More than 11,000 Los Angeles County residents have died from Covid-19 since the start of the pandemic, according to data from the LA County Department of Public Health. Almost half – more than 5,000 – of these deaths have occurred in the past two months.
“People who otherwise led healthy and productive lives have now died due to a chance encounter with the COVID-19 virus,” LA County Health Director Barbara Ferrer said on Wednesday, adding that the county was suffering more than 200 deaths every day.
Just two weeks ago, Ferrer said there was one death every 10 minutes.
The sheer scale of hospital patients and the staggering growth rate continue to cause major problems for the community.
“Our health workers are physically and mentally exhausted and sick,” she said.
LA County ambulance teams were told not to take patients with low chances of survival to hospitals. Even when patients have the chance to make it to the hospital, they can languish outside for hours if there is no room left.
Los Angeles Mayor Eric Garcetti on Thursday called for help from other areas to help overwhelmed hospitals.
“We see heroes in our hospitals, we see angels in our ambulances stretched out, just to face the onslaught right now of what’s going on here at the epicenter. ”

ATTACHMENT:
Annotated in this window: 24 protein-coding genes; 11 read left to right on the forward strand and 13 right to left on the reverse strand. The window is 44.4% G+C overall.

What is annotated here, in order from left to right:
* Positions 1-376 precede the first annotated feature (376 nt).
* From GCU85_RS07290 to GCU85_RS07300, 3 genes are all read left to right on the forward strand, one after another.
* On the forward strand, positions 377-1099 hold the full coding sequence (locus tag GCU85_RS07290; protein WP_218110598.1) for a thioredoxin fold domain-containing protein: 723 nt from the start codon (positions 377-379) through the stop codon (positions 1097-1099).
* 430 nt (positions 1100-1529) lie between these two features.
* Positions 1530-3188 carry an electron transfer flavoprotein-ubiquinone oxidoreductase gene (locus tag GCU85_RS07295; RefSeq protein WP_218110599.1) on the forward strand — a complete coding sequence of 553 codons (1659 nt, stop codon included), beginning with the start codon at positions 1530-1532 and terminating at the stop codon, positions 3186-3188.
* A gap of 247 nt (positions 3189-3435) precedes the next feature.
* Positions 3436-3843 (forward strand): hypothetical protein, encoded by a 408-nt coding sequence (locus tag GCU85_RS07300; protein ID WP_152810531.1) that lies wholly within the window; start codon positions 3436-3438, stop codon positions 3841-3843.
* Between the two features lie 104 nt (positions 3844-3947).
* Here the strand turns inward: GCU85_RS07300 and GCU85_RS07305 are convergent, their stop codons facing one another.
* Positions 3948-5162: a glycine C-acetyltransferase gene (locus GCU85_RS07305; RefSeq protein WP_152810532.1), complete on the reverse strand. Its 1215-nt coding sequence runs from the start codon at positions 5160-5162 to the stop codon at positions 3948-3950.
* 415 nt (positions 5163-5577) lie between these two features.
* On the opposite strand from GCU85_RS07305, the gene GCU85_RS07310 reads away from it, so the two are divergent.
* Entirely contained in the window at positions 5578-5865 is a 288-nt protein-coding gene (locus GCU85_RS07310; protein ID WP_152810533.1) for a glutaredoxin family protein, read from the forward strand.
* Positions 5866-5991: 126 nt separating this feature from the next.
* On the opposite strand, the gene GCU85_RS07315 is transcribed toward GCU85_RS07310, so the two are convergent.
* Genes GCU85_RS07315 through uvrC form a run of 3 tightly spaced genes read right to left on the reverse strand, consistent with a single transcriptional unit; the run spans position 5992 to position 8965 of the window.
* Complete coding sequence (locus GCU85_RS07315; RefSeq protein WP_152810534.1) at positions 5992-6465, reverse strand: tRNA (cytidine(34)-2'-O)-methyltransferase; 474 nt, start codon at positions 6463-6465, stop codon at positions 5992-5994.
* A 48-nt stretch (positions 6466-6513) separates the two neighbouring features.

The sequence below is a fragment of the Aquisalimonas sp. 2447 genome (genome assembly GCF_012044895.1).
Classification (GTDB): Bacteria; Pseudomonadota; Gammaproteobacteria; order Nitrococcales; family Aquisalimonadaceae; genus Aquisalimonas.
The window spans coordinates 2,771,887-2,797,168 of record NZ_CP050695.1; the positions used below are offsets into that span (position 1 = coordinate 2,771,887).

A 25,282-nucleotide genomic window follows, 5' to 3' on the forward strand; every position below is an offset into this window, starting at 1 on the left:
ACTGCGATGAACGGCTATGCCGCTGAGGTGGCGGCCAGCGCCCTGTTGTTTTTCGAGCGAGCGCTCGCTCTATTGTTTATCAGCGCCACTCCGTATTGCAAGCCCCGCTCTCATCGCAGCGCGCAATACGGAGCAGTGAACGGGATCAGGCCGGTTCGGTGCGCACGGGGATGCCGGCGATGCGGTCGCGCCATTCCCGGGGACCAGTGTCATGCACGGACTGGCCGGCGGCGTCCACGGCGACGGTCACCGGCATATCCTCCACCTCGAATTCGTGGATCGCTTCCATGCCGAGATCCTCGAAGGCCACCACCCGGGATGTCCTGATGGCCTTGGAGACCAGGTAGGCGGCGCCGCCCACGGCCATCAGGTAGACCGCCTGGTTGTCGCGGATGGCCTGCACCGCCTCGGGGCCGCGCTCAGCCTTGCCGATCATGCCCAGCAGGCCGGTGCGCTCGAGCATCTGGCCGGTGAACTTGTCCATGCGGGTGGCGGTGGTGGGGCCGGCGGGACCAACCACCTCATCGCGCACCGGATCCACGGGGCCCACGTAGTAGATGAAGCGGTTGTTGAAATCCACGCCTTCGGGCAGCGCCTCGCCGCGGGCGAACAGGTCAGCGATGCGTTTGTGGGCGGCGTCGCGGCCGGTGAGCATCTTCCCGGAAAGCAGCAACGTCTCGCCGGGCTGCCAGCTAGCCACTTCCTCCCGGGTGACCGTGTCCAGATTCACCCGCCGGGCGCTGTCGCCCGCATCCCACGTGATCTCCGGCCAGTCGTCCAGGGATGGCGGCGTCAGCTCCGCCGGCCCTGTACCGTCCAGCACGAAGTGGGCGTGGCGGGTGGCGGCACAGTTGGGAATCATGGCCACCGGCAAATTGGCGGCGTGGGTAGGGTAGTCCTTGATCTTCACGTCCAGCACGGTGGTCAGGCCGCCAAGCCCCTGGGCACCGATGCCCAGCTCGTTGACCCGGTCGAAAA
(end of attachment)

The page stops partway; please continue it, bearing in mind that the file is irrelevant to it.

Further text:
Cases have climbed 941% since November 1, and so far the rate of new cases in January is double that of December, according to Ferrer.
Over the past two months, the positivity rate in LA County has risen from 3.8% to 21.8%.
Hospitalizations are 10 times higher than they were on November 1, and director of health services Christina Ghaly has warned that another surge is expected in the next two weeks.
More than 8,000 people are currently hospitalized, 20% of whom are in intensive care units and 19% on ventilators.
Los Angeles County hospitals are still operating in emergency care, but given the overwhelming demand, they could be forced into crisis care mode, Ghaly said. If that were to happen, patients could be transferred to other areas and all hospitals will be required to stop elective surgeries.
CNN’s Alexandra Meeks, Christina Maxouris and Holly Yan contributed to this report.